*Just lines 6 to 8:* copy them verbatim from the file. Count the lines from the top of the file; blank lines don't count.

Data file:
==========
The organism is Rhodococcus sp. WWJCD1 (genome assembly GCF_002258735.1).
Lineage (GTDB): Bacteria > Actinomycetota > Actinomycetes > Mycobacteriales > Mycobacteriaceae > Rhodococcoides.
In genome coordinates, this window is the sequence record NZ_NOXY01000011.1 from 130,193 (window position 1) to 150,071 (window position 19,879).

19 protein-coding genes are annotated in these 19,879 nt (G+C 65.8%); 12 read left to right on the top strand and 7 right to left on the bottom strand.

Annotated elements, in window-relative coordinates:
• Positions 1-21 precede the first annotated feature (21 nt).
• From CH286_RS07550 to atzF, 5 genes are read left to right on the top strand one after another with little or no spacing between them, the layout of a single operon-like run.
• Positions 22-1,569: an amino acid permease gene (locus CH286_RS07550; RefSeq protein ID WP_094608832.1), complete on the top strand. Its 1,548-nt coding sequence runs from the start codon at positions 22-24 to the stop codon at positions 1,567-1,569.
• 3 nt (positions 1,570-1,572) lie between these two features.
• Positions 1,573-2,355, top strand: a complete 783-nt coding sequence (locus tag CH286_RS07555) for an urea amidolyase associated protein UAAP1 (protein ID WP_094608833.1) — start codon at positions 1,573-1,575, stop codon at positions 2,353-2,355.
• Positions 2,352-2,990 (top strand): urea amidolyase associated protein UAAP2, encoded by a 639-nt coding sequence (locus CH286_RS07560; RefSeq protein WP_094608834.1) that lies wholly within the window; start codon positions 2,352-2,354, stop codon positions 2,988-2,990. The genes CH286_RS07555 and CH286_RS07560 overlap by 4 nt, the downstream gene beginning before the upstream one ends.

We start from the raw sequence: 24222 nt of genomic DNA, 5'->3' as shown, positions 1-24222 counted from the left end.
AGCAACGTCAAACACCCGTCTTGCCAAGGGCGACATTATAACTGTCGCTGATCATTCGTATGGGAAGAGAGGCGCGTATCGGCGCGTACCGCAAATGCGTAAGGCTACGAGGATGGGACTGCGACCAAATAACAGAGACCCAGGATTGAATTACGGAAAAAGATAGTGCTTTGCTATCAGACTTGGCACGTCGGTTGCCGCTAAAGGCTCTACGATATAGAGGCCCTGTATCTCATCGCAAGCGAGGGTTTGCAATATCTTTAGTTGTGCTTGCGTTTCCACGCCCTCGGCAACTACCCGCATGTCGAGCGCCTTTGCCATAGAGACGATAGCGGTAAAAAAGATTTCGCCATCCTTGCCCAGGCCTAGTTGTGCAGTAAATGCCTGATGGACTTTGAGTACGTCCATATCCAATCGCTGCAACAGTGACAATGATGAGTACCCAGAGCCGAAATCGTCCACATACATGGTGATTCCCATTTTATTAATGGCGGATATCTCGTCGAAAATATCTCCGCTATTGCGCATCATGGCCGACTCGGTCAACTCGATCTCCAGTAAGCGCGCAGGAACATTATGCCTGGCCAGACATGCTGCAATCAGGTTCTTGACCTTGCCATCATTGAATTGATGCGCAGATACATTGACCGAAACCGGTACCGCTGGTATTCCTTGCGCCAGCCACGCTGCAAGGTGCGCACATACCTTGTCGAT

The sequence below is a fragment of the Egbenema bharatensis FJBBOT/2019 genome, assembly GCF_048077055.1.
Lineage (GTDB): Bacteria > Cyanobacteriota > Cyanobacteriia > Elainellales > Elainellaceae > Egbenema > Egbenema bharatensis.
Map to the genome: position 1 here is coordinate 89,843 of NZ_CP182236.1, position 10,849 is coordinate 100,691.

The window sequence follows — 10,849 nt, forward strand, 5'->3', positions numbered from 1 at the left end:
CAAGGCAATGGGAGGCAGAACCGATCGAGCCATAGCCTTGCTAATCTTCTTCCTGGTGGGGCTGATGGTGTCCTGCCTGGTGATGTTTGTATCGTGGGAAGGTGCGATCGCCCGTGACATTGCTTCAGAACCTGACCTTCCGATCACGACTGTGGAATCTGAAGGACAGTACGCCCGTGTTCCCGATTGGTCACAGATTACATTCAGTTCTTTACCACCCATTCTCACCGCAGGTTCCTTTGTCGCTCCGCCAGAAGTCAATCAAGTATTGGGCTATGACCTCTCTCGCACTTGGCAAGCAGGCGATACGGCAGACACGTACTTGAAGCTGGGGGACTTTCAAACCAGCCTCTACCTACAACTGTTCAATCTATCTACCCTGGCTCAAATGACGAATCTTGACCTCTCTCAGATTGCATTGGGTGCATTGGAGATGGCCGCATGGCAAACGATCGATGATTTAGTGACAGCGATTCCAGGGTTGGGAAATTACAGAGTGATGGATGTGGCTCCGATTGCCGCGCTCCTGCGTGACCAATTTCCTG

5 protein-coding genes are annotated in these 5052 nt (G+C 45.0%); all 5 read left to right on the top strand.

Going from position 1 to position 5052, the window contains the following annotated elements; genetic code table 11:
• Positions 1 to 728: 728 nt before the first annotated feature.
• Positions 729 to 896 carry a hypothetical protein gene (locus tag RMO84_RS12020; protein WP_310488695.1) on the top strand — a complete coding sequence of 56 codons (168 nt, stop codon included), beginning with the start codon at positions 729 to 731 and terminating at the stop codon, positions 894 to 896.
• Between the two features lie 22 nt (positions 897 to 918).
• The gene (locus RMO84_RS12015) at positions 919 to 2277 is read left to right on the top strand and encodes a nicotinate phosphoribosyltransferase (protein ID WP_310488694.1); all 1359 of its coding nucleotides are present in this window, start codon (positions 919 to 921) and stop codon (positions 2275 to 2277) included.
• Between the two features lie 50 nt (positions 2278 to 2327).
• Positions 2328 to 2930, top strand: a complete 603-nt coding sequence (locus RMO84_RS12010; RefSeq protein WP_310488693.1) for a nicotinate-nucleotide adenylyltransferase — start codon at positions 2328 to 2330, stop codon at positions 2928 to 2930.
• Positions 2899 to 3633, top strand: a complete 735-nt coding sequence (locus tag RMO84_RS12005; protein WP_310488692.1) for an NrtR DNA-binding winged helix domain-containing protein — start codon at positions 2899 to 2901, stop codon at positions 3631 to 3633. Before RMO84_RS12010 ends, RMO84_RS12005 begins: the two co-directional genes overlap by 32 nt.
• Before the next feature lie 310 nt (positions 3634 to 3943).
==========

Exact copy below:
• Positions 1-21 precede the first annotated feature (21 nt).
• From CH286_RS07550 to atzF, 5 genes are read left to right on the top strand one after another with little or no spacing between them, the layout of a single operon-like run.
• Positions 22-1,569: an amino acid permease gene (locus CH286_RS07550; RefSeq protein ID WP_094608832.1), complete on the top strand. Its 1,548-nt coding sequence runs from the start codon at positions 22-24 to the stop codon at positions 1,567-1,569.